Skeptophilia (skep-to-fil-i-a) (n.) - the love of logical thought, skepticism, and thinking critically. Being an exploration of the applications of skeptical thinking to the world at large, with periodic excursions into linguistics, music, politics, cryptozoology, and why people keep seeing the face of Jesus on grilled cheese sandwiches.

Monday, October 12, 2020

The stellar forges

I remember when I first ran into the rather mind-blowing concept that the familiar elements we have here on Earth -- oxygen, nitrogen, carbon, silicon, and so on -- hadn't always existed.

The discovery that one element can transmute into another and that elements (under the right circumstances) can be created -- the dream of the ancient alchemists -- ran completely contrary to the prior understanding that atoms are unchanging.  (In fact, even the name atom comes from the Greek ἄτομος, meaning "cannot be cut.")

But when Henri Becquerel and the Curies discovered radioactivity, and realized that there were naturally occurring elements that could change into different ones, it overturned the model of atoms and elements being eternal.  This, of course, opened up the question of where they'd come from originally, a question that only became more important to answer when it was discovered that the universe was 73% hydrogen and 25% helium -- the remaining 2% accounts for everything else.

The answer is that most of the elements are synthesized in the cores of stars, which act as stellar forges to produce every element on the table with the exception of hydrogen.  Carl Sagan's famous statement that we are made of starstuff is nothing less than the unvarnished truth.  (One of the most poignant statements he made in his series Cosmos was, "Our ancestors worshiped the stars, and they were far from foolish.  We are right to revere the Sun and the stars -- for we are their children.")

Since the first discovery that elements can be created and destroyed, we've come to understand pretty well what the origin of each is.  Here's a fascinating twist on the periodic table, showing the origin of each of the elements:

[Image licensed under the Creative Commons Cmglee, Nucleosynthesis periodic table, CC BY-SA 3.0]

We're inextricably linked to the rest of the universe by our common chemistry.

Not only are the atomic building blocks the same, but we're finding that the molecules they form are remarkably consistent everywhere we look.  The fundamental constituents of organic matter, for example, seem to be abundant in the cosmos.  That surmise got a huge boost with a paper last week in the Astrophysical Journal that describes research into the constituents of dust clouds forming around massive young stars -- dust clouds that eventually will coalesce to form planets.  In those clouds, the researchers found the spectral fingerprints of massive quantities of water, ammonia, methane, hydrogen cyanide, carbon disulfide, and acetylene -- some of the raw materials that given an energy source will spontaneously generate such pivotal molecules as amino acids, simple sugars, and the purine and pyrimidine bases of DNA and RNA.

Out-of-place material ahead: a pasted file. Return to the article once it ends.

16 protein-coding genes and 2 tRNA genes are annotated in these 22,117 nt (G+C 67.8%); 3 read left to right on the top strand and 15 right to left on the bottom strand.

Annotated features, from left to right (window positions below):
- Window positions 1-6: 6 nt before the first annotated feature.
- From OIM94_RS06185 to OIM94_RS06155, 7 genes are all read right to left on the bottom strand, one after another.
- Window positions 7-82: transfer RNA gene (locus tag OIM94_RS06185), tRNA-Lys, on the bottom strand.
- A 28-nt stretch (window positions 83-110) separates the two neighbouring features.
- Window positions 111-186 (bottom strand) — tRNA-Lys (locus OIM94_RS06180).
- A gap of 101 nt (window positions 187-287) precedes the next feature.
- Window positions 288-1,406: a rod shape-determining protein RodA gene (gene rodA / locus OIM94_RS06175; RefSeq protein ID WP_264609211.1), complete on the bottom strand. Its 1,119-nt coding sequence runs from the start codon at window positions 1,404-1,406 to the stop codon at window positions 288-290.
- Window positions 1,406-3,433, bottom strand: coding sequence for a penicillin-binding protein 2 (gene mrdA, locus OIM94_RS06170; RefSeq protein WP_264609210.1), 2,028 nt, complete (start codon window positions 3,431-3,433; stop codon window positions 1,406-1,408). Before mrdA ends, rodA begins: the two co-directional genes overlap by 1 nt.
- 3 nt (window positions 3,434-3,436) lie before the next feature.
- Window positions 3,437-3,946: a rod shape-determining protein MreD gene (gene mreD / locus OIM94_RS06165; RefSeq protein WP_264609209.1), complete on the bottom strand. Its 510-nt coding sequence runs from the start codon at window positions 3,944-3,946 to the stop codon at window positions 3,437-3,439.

"We’re seeing many more molecular signatures than were ever seen before at these wavelengths,” said Andrew Barr, lead author of the study and a doctoral candidate at Leiden University, in a press release from NASA.  "It turns out that these stars are like chemical factories churning out molecules important for life as we know it and we just needed the right kind of observations to see them."

My son and I were just talking about how mind-bogglingly huge the universe is -- the latest estimate is that there are one billion trillion stars in the observable universe (that's 1 followed by 21 zeroes).  If even a tiny fraction of those have life, that is still an enormous amount of cosmic biodiversity.  And it seems like every time we look at one of the variables in the famous Drake equation, the attempt by astronomer Frank Drake to break down the likelihood of intelligent life in the universe by looking at the probability of each of the necessary steps to produce it, we have to revise our estimates upward.  Exoplanet systems are apparently the rule, not the exception.  Organic chemistry, as last week's paper showed, is kind of ubiquitous out there.  We've known since the Miller-Urey experiment about the easy self-assembly of complex biological molecules given raw materials and an energy source.

It looks like we're getting closer and closer to the message of another quote by Carl Sagan, this one from his brilliant novel Contact: "If we're the only ones in the universe, it seems like an awful waste of space."


This week's Skeptophilia book recommendation is brand new, and is as elegiac as it is inspiring -- David Attenborough's A Life on Our Planet: My Witness Statement and a Vision for the Future.

Attenborough is a familiar name, face, and (especially) voice to those of us who love nature documentaries.  Through series such as Our Planet, Life on Earth, and Planet Earth, he has brought into our homes the beauty of nature -- and its desperate fragility.

At 93, Attenborough's A Life on Our Planet is a fitting coda to his lifelong quest to spark wonder in our minds at the beauty that surrounds us, but at the same time wake us up to the perils of what we're doing to it.  His message isn't all doom and gloom; despite it all, he remains hopeful, and firm in his conviction that we can reverse our course and save what's left of the biodiversity of the Earth.  It's a poignant and evocative work -- something everyone who has been inspired by Attenborough for decades should put on their reading list.

[Note: if you purchase this book using the image/link below, part of the proceeds goes to support Skeptophilia!]

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